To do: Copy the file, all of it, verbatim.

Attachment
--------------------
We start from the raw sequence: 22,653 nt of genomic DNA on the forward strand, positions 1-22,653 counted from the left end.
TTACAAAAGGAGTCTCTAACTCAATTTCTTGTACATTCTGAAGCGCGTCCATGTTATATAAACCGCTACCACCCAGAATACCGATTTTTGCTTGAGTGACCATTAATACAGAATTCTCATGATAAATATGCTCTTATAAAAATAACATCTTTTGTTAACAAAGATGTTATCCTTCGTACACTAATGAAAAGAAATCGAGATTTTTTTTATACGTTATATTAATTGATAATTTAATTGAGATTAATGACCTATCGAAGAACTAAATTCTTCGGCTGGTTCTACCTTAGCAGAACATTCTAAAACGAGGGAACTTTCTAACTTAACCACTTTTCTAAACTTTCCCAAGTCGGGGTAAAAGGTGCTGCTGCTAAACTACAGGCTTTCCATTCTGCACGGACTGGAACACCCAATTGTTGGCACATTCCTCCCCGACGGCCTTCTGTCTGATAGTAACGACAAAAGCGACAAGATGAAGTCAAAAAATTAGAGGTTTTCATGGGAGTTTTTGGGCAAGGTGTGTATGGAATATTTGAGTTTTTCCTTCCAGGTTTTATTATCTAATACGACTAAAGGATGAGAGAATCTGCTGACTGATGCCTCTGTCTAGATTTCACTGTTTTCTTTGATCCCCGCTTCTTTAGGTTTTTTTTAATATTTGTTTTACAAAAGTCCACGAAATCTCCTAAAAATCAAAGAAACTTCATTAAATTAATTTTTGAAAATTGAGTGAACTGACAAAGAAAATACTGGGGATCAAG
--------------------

We start from the raw sequence: 22,653 nt of genomic DNA on the forward strand, positions 1-22,653 counted from the left end.
TTACAAAAGGAGTCTCTAACTCAATTTCTTGTACATTCTGAAGCGCGTCCATGTTATATAAACCGCTACCACCCAGAATACCGATTTTTGCTTGAGTGACCATTAATACAGAATTCTCATGATAAATATGCTCTTATAAAAATAACATCTTTTGTTAACAAAGATGTTATCCTTCGTACACTAATGAAAAGAAATCGAGATTTTTTTTATACGTTATATTAATTGATAATTTAATTGAGATTAATGACCTATCGAAGAACTAAATTCTTCGGCTGGTTCTACCTTAGCAGAACATTCTAAAACGAGGGAACTTTCTAACTTAACCACTTTTCTAAACTTTCCCAAGTCGGGGTAAAAGGTGCTGCTGCTAAACTACAGGCTTTCCATTCTGCACGGACTGGAACACCCAATTGTTGGCACATTCCTCCCCGACGGCCTTCTGTCTGATAGTAACGACAAAAGCGACAAGATGAAGTCAAAAAATTAGAGGTTTTCATGGGAGTTTTTGGGCAAGGTGTGTATGGAATATTTGAGTTTTTCCTTCCAGGTTTTATTATCTAATACGACTAAAGGATGAGAGAATCTGCTGACTGATGCCTCTGTCTAGATTTCACTGTTTTCTTTGATCCCCGCTTCTTTAGGTTTTTTTTAATATTTGTTTTACAAAAGTCCACGAAATCTCCTAAAAATCAAAGAAACTTCATTAAATTAATTTTTGAAAATTGAGTGAACTGACAAAGAAAATACTGGGGATCAAG